Africville Road takes its historic place
Renamed street honours uprooted black community
By MICHAEL LIGHTSTONE Staff Reporter
Sat. Aug 1, 2009
An Aricville ceremony Friday in north-end Halifax helped take the edge off decades of hurt and years of trying to right a past wrong.
Well, for almost everyone in attendance, at least.
Though a potential compensation package and an official apology from city hall have yet to be offered to the defunct neighbourhood’s survivors and descendants, the road that goes through the heritage site, now Seaview Park, had its name officially changed to reflect the history of the area.
Those at the event heard Africville Road (formerly Service Road) will remind park users, and motorists and cyclists, that part of Nova Scotia’s black history is firmly rooted in this district by the MacKay bridge, even though its homes were demolished in the 1960s in the name of urban renewal.
The renamed street is not the only local marker that honours Africville, which was built on the shores of Bedford Basin. A sundial monument in the park pays tribute to the community’s founding families, who settled there in the 1800s.
Africville Road street signs have already been put in place. They were erected during the last week or so.
Friday’s mostly-reverential ceremony took place in the midst of the Africville reunion, which sees folks who used to live in the community, and their children and grandchildren, return to the spot that was once home for black families forced from their houses and moved to such places as Uniacke Square in Halifax.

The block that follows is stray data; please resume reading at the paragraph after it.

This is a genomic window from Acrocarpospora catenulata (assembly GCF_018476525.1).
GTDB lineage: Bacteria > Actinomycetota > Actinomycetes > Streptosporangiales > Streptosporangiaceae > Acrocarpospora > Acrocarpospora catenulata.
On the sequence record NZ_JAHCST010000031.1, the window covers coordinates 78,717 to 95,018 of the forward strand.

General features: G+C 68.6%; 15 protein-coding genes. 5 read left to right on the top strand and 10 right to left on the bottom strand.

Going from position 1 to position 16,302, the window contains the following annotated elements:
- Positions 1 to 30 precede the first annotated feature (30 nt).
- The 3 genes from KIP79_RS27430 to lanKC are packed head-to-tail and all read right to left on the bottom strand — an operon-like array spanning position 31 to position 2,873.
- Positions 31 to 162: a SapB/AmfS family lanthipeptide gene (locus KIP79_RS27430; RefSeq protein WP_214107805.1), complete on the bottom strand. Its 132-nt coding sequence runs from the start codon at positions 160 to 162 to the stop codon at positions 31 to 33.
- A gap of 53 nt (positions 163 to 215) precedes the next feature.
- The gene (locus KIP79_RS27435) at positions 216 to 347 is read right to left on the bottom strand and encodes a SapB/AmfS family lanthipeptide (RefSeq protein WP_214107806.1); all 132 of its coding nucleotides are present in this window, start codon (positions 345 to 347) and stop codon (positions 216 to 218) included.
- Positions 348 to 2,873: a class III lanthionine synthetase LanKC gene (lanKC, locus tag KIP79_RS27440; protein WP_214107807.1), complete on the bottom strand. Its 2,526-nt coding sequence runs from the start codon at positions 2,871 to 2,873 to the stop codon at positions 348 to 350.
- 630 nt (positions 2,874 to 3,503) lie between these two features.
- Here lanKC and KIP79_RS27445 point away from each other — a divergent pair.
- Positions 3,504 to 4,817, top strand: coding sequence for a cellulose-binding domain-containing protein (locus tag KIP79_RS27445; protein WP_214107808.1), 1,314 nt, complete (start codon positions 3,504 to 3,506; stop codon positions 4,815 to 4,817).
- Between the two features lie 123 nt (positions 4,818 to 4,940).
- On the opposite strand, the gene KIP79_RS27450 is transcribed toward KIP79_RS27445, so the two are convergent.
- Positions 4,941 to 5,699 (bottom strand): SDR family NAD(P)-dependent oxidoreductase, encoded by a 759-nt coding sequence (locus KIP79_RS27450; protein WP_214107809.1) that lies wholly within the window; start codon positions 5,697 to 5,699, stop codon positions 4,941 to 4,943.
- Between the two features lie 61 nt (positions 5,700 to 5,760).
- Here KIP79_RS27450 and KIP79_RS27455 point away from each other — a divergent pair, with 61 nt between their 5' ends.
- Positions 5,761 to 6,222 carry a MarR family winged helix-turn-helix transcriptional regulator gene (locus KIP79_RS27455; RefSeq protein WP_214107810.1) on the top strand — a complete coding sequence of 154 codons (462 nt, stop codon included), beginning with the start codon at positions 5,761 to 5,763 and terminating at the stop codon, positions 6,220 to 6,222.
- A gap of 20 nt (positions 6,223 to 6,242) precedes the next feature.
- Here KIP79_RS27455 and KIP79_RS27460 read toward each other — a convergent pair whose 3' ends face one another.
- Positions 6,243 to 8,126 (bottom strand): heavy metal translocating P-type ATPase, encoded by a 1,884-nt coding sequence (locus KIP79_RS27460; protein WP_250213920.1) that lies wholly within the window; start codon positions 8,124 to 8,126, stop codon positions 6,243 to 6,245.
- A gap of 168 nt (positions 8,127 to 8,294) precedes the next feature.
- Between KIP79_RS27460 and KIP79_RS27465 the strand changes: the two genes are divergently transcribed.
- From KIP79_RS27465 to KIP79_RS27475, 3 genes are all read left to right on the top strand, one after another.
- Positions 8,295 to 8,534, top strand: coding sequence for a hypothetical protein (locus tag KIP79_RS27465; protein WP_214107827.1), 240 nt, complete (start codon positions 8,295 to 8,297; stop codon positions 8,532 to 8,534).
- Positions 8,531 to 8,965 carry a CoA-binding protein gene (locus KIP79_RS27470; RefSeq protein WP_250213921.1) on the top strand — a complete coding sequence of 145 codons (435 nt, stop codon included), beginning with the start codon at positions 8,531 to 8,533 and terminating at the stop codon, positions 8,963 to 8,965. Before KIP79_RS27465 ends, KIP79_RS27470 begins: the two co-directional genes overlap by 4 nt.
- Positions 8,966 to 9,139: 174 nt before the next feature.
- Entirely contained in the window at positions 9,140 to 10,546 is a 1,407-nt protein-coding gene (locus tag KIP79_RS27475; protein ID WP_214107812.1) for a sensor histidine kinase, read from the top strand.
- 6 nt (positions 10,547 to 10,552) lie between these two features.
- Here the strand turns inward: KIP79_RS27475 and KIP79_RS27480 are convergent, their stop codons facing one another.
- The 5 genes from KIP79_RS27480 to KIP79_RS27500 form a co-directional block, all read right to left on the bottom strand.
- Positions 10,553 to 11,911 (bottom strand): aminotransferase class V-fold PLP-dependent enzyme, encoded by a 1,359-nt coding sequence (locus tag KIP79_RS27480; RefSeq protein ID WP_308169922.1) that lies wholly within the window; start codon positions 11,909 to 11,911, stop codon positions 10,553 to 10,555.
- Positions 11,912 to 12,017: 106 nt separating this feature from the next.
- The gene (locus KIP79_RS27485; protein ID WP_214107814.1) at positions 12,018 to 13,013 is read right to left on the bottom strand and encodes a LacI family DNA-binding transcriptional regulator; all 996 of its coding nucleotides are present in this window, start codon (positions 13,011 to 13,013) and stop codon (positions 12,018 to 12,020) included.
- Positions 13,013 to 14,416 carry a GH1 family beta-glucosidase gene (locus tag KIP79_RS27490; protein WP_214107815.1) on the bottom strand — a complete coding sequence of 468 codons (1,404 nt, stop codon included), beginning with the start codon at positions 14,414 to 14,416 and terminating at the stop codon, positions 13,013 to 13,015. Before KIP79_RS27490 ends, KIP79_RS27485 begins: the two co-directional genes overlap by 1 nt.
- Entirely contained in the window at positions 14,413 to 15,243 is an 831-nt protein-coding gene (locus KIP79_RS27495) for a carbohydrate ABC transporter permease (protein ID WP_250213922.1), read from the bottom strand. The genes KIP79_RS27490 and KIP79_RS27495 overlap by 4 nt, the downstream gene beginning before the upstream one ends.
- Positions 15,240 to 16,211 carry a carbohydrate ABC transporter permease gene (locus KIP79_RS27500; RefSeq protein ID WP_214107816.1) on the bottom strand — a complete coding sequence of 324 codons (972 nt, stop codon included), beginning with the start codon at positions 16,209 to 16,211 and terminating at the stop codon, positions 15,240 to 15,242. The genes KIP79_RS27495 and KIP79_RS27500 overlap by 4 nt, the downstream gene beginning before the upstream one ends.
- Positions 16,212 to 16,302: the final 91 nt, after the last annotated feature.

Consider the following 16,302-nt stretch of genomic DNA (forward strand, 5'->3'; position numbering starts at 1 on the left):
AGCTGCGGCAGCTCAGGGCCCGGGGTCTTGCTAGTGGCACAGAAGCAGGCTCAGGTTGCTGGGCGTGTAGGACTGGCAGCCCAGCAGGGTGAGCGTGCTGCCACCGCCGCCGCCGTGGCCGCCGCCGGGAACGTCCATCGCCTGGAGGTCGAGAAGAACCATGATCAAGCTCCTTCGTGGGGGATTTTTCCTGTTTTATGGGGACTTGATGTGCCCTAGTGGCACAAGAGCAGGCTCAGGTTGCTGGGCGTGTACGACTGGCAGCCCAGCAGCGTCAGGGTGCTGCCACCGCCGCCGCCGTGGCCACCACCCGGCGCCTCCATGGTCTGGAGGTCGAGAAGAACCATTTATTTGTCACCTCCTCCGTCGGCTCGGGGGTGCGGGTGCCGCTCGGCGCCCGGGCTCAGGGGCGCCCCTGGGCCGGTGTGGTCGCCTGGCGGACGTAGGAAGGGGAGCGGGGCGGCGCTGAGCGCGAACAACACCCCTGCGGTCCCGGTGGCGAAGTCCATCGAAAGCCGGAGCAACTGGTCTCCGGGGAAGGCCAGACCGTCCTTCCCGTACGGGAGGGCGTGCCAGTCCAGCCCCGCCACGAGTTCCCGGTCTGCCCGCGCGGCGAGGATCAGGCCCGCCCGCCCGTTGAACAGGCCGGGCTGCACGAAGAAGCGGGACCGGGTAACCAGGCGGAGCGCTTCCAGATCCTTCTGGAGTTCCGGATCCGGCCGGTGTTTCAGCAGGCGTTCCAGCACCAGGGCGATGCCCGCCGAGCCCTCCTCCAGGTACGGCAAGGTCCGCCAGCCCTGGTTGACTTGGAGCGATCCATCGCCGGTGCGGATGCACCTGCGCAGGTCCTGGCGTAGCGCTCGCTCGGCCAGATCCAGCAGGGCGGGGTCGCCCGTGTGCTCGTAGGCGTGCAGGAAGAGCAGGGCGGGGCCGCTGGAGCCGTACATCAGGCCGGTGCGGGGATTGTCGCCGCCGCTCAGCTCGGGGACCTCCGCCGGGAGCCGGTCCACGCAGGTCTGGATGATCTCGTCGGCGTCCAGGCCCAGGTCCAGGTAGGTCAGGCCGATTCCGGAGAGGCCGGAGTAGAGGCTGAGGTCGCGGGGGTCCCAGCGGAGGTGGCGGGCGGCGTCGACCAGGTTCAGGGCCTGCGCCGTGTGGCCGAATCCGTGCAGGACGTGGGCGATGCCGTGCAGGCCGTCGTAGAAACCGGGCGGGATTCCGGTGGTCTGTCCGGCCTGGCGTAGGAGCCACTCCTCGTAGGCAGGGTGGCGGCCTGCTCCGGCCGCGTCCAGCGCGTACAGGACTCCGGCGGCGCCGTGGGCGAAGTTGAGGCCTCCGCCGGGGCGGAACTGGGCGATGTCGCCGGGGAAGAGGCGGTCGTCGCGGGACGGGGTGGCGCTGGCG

Reunion participants travelled to Halifax from other parts of Nova Scotia, Ontario, the United States, and elsewhere.
A portable street sign was unveiled under a large party tent that provided shade from the summer sun. The venue was a stone’s throw from families who’ve set up camp for the annual get-together. Those taking part in the unveiling ceremony included former Africville residents, Halifax Mayor Peter Kelly and other local politicians.
Municipal staff and a representative from the Halifax regional school board were there, too.
Attendees heard the Africville Road street naming was a long time coming. Irvine Carvery, president of the Africville Genealogy Society, told The Chronicle Herald his group would also like to see the park renamed.
"That’s our next step," he said after the street naming. "We want to see this park called Africville — period. No ‘park,’ no nothing. Africville."
Mr. Carvery said no formal proposal on a name change for the park has been delivered to Halifax city hall, adding that he thinks the idea will fly once it’s presented.
During Mr. Kelly’s remarks, Mr. Carvery’s brother, Victor, interrupted to protest what he said has been foot-dragging on the part of municipal government to compensate former Africville residents and their families.
Victor Carvery was escorted out of the tent.
Later, another brother, Eddie, who’s been protesting by living in a small trailer in the park, appealed directly to Halifax regional councillors in the crowd to correct a situation he says is unjust and has been going on too long. He said he wants to see a public inquiry and hear an apology from city hall.
"Until you make it right," Eddie Carvery told the councillors, "it’s going to be wrong."
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